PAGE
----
In Kanae Minato’s Confessions, for example, I understood Yuko Moriguchi’s desire for vengeance after the death of her young daughter, because I knew I would feel the same…would want to destroy those responsible. In Megan Abbott’s Give Me Your Hand, I understood the two protagonists’ ruthless ambition. What would any of us do if we were thisclose to achieving a dream and, suddenly, something or someone stood in our way? In Celeste Ng’s Everything I Never Told You and Little Fires Everything, I understood the characters’ need for perfection, their motherly intensity, their preoccupations with how others perceived them. I had felt all of those things myself.
Oftentimes, these characters go further than I would ever dare to go myself. In this way, I dare say they are aspirational, even if those aspirations don’t line up with what we’re told we should want.
As Roxane Gay wrote for BuzzFeed back in 2014, “I want characters to do the things I am afraid to do for fear of making myself more unlikable than I may already be. I want characters to be the most honest of all things — human.”
Is it any surprise that Gay has a short story collection that is literally called Difficult Women?
The Gendered Nature of the Unlikable Female Character Debate
And then there’s the gendered nature of this debate. As women, we are socialized to be pleasant. Nice. Polite. To be gracious and amenable. As I’ve written elsewhere, “[w]e’re taught to cater to the needs of others. We do this at the expense of our own.”
Those of us who don’t meet these expectations? We’re branded as difficult. Unruly. Unlikable.
This is the case in life and in literature. Is that why books like Nightbitch and Bad Marie bring me so much joy? Because they spit in the face of societal expectations? Because they break us out of the narrow box we’ve been crammed into?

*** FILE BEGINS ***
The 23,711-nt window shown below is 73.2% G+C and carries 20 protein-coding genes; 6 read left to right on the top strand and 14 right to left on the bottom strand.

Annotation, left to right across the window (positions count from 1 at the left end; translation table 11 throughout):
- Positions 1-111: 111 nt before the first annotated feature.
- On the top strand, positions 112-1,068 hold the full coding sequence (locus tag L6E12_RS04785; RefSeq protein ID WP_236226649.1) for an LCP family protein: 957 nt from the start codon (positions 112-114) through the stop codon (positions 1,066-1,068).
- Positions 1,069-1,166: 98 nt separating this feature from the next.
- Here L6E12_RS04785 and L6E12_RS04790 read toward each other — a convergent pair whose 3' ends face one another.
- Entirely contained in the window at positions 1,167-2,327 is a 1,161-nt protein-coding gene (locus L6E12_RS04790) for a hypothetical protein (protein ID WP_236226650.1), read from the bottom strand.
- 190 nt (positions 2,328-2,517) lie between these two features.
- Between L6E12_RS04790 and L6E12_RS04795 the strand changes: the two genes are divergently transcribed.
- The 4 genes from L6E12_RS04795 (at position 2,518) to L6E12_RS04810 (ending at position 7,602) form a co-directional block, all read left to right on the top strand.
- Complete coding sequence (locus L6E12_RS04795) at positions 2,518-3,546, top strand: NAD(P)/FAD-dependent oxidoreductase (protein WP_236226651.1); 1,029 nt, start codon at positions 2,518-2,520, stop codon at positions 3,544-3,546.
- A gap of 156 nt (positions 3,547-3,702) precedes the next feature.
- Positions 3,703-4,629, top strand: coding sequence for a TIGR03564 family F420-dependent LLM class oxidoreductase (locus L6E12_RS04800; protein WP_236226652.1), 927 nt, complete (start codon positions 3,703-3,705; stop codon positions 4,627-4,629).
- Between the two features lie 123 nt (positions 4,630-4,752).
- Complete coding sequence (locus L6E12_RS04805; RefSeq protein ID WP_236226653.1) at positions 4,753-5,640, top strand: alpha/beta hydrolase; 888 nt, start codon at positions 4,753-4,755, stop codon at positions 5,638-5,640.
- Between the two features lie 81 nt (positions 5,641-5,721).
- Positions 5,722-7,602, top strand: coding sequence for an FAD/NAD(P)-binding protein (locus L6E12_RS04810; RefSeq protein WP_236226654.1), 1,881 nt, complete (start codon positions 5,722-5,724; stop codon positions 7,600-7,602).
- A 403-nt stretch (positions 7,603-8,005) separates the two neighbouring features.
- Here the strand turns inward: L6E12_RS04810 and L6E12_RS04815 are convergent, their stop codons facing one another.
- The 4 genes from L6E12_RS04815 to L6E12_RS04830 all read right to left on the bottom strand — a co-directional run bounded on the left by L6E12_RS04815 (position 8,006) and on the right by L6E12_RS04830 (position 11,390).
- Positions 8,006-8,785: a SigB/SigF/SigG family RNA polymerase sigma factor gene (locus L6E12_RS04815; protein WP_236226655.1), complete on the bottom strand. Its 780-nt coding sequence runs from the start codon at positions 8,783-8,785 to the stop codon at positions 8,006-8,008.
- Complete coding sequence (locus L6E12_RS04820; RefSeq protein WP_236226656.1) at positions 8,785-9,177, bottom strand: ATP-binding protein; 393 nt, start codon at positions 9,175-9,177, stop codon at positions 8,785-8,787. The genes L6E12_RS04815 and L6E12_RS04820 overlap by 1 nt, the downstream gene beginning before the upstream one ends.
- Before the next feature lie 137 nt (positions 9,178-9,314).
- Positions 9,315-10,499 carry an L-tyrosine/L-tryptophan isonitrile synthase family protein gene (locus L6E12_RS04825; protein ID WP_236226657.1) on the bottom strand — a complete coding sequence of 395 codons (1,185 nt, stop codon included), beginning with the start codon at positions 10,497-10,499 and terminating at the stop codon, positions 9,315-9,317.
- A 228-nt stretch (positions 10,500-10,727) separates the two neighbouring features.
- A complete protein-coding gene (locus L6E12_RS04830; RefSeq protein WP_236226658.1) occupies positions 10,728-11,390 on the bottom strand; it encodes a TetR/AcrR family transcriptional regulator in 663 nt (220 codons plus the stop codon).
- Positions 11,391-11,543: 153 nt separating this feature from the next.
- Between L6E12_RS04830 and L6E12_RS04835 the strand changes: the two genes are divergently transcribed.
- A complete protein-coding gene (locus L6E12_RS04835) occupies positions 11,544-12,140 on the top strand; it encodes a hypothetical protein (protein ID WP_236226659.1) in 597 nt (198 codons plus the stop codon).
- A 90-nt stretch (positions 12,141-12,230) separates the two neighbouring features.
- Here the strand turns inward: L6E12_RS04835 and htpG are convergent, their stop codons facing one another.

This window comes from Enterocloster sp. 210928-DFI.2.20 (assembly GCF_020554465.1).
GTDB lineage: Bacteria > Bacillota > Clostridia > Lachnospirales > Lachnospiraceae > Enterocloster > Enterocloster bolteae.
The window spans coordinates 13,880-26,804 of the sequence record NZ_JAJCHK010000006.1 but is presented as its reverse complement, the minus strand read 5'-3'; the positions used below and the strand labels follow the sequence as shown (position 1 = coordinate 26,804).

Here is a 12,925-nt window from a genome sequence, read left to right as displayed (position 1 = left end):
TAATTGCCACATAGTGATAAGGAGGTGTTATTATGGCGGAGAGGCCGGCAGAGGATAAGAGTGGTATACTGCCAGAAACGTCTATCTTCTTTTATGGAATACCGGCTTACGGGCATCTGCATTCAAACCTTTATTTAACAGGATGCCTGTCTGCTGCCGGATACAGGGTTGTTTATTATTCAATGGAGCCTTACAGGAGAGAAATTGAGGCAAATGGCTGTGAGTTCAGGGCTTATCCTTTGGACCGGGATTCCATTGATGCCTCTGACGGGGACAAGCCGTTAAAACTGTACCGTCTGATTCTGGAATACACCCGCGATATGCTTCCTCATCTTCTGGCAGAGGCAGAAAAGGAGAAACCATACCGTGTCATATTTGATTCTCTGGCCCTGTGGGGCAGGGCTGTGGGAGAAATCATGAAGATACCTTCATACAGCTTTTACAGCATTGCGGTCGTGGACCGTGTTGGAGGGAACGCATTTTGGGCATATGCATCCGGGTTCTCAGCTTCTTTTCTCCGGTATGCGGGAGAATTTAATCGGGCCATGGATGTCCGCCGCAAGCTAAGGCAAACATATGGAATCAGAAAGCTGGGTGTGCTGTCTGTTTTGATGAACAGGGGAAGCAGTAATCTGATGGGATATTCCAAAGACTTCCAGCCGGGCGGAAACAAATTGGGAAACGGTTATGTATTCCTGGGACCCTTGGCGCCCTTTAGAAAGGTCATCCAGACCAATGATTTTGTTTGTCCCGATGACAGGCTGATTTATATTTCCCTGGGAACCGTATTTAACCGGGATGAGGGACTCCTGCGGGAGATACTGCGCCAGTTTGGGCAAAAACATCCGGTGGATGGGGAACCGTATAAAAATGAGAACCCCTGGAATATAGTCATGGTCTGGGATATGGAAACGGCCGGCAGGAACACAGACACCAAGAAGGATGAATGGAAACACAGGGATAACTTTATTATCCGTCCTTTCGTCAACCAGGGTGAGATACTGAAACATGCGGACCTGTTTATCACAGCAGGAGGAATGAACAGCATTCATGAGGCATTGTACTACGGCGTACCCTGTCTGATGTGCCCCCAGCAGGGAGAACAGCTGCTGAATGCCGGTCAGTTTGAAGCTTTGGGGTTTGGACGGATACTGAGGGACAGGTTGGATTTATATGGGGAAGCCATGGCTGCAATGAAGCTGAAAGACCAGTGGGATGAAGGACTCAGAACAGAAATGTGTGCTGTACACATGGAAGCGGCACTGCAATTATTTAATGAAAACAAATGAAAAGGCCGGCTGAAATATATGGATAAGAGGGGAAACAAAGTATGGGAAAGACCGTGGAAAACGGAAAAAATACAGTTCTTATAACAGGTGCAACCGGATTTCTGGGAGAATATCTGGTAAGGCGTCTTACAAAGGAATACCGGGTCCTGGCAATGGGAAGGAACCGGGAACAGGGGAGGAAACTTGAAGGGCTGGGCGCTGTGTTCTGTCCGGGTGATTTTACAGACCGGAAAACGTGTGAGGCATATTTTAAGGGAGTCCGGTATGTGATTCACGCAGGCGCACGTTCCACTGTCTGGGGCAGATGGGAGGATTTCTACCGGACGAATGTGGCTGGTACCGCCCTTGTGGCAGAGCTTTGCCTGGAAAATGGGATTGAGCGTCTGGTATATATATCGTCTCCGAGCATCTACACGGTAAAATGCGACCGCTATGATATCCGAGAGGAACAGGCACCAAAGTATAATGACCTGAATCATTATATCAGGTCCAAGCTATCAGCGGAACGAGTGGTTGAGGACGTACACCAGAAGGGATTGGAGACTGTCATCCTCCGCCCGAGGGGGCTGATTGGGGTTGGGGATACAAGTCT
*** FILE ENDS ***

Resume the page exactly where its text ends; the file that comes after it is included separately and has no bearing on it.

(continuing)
And are these characters truly “unlikable”?
Or do they just behave in ways that society finds distasteful?
(Spoiler alert: It’s the latter.)
The Balancing Act in Writing ‘Unlikable’ Female Characters
Of course, in writing unlikable female characters, authors walk a tightrope. Yes, these characters embody the parts of us that tend to remain hidden and, in this way, they validate those hidden parts of us.
But at the same time, I find it’s essential that, in creating these characters, authors show us their points of vulnerability. That they present them in all their messy complexity. Only when they succeed at this can we truly understand and empathize with these characters.
For example, I found myself getting progressively angrier with Margot, the protagonist of Nicole Dennis-Benn’s Here Comes the Sun. In this novel, she trades in not only her own sexuality but that of other vulnerable women so that she may eventually have a better life.
But how can I begrudge her that desire, especially when it is also wrapped up in the desire to protect her younger sister from the same fate? And what of Margot’s mother, who started Margot down that path when she was still a child?
But is this not humanity? Are these not the multitudes we all contain? Can I make a bid for changing “unlikable female character” to “complex female character”? (I mean, I already own the shirt.)
Complex Female Characters Are Here to Stay
Luckily, authors seem to have already gotten the memo that, by god, we need these characters. Gillian Flynn’s Gone Girl is often cited as the catalyst for the trend of books that feature such characters, and her book was quickly followed by similar thrillers like The Girl on the Train and Luckiest Girl Alive.
Who knows what else (or who else?) my TBR will bring me?
Whoever it is, I can’t wait.